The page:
Sex after death: The new "Body Worlds" exhibit shocks Berlin
WOODY ALLEN ONCE QUIPPED to Newsweek in 1975, “The difference between sex and death is that with death you can do it alone and no one is going to make fun of you.” Back then he might have been right, but today neither sex nor death can guarantee you privacy.
Gunther von Hagens has seen to that. Once again, the famous – and infamous – German anatomist with the pale face and the black fedora has practically written his own headlines with a new “Body Worlds” exhibition in Berlin featuring two “plastinated” male and female corpses engaged in sexual intercourse. Ever since von Hagens’s first display of preserved human bodies opened in Mannheim in 1997, protests have been part of the show. It has been banned in Paris and Poland, and has attracted lawsuits virtually everywhere it has gone. In fact, von Hagens’s fame is due just as much to the attacks launched against him by religious authorities and human rights groups as to the eery fascination of his transparent cadavers in lifelike positions. So far some thirty million visitors have viewed his work in over fifty cities worldwide. But just who is this "Dr. Death" and what drives him to bring dead people back to "life"?
The son of an SS soldier, Gunther von Hagens was born as Gunther Liebchen in the waning days of the Third Reich in the town of Alt-Skalden in a region of modern-day Poland formerly called the Reichsland Warthegau. As the Soviet Army advanced on Gunther’s home town, his mother snatched up her five-day-old baby and fled with him to eastern Germany, where he grew up and attended school. As a medical student in Jena, the future plastinator fell out with the communist regime and protested the Soviet invasion of Czechoslovakia in 1968. After two escape attempts to the West, von Hagens spent two years in an East German prison before being bought out by the Federal Republic. He continued his medical studies in the West (where he adopted the aristocratic surname von Hagens from his first wife) and pioneered the process of plastination. This is a method whereby human body parts, and even entire corpses, are preserved by replacing the water and fat found in human tissue with plastics. These substances include silicone, epoxy and polyester-copolymer. After hardening, the prepared bodies are not only preserved from deterioration but can also be positioned in lifelike poses. By peeling away the skin and several layers of body tissue, plastination allows viewers to penetrate deep into the secrets of human life – and death.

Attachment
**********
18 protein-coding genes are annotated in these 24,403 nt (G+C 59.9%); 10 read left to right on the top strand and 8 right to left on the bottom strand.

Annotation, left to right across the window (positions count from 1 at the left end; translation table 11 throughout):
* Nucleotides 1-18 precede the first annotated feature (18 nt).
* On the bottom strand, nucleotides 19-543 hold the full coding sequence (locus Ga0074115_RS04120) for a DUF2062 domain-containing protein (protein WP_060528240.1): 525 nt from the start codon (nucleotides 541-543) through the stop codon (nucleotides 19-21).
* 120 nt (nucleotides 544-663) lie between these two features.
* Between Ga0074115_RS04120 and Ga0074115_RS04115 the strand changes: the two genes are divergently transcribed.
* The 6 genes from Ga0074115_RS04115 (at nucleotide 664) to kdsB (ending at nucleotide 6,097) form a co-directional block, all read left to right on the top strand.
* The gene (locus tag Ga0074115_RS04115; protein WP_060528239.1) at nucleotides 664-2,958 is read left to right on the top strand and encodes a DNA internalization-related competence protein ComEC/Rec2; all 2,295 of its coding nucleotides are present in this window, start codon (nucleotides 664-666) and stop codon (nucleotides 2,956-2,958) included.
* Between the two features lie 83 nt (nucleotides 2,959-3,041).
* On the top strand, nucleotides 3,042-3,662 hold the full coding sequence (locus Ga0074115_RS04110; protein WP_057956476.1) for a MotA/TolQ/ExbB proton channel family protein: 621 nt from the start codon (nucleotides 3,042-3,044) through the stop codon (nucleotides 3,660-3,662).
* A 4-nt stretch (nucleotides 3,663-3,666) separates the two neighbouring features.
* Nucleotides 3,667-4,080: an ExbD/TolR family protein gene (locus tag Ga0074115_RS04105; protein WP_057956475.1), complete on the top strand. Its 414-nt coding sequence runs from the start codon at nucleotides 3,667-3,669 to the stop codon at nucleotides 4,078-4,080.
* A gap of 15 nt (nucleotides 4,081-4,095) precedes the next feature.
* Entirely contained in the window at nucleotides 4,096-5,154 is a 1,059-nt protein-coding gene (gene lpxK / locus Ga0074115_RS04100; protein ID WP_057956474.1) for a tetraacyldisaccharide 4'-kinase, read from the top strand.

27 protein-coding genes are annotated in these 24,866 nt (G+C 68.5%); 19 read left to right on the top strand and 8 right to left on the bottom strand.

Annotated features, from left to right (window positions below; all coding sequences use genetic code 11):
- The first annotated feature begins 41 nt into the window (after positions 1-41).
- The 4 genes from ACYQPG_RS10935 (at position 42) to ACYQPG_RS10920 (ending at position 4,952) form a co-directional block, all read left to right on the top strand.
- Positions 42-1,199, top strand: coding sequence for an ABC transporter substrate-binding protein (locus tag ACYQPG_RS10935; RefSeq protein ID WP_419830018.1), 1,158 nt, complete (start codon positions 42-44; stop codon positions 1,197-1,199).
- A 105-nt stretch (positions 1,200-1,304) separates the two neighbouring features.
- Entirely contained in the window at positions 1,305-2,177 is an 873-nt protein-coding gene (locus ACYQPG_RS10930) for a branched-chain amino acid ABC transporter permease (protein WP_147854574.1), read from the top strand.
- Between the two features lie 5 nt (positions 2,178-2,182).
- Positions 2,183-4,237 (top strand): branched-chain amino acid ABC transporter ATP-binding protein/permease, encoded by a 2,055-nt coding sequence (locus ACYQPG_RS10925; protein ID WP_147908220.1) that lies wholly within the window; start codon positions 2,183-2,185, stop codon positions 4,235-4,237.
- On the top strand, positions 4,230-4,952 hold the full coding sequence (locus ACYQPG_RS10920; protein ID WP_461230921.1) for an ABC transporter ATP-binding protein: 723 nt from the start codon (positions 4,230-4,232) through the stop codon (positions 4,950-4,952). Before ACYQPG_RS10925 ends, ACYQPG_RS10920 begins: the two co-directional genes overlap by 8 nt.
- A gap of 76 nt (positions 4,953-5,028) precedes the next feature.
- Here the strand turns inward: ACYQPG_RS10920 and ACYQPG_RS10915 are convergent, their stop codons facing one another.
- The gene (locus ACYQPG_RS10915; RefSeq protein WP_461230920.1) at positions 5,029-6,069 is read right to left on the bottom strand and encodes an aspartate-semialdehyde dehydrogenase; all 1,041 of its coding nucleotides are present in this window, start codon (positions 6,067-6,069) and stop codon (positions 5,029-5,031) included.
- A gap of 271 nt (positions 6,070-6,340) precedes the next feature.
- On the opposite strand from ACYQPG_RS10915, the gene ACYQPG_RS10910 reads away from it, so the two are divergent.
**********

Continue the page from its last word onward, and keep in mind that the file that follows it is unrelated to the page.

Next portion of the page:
Von Hagens’s original intention was to prepare exhibits for anatomy teaching, but he soon had bigger plans. Hence the birth of the “Body Worlds” exhibits, which have toured the world since the late 1990s. Here dead people are shown engaging in a variety of everyday activities, such as dancing and playing soccer. Hagens’s hitherto most celebrated display was of two plastinated men mounted upon a rearing plastinated horse. His work first gained a truly global audience in a sequence of the 2006 movie “Casino Royale,” where James Bond kills a man near a display of plastinated poker players.